Chapter

Love in the Middle Eastern World: Layla and Majnun

Sudhir Kakar and John Munder Ross

in Tales of Love, Sex, and Danger

Second edition

Published in print November 2011 | ISBN: 9780198072560
Published online September 2012 | e-ISBN: 9780199082124 | DOI: http://dx.doi.org/10.1093/acprof:oso/9780198072560.003.0003
Love in the Middle Eastern World: Layla and Majnun

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This chapter focuses on the story of Layla and Majnun, the quintessential lovers of the Perso-Islamic world. In this prototypical tale of love which captures the predicament of separation, Majnun (or Madman) pines in deep loneliness for a Layla who becomes a vision. Born of dreams rather than doctrines, wielding power through expressions of individual fantasy and not through social codes, Layla and Majnun, like the lovers of other similar legends, have set standards for the course of ‘true’ love and the aspirations of lovers. Majnun abstains and abjures the beloved’s physical presence so as to avoid destroying her through his omnivorous hungers and Layla’s subjecthood lies in the choosing of her fate rather than in the rebellion against social norms. The woman’s choice of death rather than a betrayal of her love is also celebrated in many later Islamic romances, such as those of Sohni and Mahinwal, and Heer and Ranjha.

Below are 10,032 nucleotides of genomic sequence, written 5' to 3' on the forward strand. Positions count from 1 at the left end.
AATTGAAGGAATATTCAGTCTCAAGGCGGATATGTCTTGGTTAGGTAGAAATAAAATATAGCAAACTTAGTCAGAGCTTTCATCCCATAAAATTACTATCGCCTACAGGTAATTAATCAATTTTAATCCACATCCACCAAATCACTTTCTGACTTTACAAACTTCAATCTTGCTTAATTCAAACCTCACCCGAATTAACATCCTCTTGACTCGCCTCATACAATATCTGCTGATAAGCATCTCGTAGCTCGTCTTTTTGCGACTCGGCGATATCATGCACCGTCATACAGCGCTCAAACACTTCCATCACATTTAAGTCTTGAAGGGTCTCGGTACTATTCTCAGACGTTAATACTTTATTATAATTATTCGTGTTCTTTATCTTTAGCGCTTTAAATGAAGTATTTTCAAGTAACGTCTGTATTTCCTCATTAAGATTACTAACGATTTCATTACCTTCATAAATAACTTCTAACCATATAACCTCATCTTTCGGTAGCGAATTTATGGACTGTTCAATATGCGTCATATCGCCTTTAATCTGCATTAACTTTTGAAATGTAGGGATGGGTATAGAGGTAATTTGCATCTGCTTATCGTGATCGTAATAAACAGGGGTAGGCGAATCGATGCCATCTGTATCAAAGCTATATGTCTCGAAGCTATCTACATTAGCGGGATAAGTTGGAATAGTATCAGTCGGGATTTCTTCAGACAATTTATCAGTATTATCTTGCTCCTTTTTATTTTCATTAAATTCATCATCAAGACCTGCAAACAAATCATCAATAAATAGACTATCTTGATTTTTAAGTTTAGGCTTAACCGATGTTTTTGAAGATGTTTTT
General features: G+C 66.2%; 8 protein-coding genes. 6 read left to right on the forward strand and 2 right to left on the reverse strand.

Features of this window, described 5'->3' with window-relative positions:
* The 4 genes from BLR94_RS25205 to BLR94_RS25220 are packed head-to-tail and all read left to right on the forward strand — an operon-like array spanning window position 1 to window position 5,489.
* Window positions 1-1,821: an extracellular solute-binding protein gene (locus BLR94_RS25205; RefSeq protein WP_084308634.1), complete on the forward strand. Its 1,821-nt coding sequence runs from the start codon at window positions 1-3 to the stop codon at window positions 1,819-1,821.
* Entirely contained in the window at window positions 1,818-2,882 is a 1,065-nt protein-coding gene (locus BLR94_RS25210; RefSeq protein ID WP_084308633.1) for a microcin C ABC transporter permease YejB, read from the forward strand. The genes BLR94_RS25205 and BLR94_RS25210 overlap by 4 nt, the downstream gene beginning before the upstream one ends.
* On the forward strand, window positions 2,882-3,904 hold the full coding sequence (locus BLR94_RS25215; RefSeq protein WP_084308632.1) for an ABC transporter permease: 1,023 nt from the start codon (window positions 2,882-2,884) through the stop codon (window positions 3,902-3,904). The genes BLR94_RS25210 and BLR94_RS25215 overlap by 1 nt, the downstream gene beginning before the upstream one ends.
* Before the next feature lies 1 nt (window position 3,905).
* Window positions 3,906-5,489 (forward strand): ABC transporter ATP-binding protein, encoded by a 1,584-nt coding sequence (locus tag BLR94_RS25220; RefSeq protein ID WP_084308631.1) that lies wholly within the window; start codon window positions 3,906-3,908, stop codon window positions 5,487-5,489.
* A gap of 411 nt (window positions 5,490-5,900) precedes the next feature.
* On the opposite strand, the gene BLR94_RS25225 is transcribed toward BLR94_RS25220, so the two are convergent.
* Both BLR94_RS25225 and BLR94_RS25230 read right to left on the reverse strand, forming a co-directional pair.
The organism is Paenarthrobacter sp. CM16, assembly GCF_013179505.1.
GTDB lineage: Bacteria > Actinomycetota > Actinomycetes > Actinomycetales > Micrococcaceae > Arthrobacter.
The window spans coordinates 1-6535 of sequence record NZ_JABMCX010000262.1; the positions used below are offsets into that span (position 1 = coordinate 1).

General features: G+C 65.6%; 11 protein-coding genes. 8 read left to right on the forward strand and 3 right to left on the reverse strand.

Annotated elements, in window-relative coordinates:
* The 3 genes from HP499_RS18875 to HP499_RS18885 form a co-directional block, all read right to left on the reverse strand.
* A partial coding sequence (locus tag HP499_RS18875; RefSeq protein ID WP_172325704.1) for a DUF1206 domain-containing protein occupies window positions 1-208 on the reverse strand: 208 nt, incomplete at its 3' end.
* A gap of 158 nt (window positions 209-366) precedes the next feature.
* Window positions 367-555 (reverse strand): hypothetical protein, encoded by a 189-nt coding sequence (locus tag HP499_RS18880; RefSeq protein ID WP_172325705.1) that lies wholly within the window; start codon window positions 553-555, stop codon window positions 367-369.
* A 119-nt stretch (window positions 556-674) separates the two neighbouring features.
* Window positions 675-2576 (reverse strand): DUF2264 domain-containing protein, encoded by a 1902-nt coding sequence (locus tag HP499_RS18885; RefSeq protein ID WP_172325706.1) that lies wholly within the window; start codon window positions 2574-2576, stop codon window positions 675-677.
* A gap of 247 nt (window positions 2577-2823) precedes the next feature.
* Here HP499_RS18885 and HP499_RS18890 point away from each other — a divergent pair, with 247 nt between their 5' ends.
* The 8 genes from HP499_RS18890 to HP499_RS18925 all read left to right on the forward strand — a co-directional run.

Keywords: Layla and Majnun; Perso-Islamic; separation; love; death; Sohni and Mahinwal; Heer and Ranjha; betrayal; fantasy

Chapter.  11830 words. 

Subjects: Literary Theory and Cultural Studies

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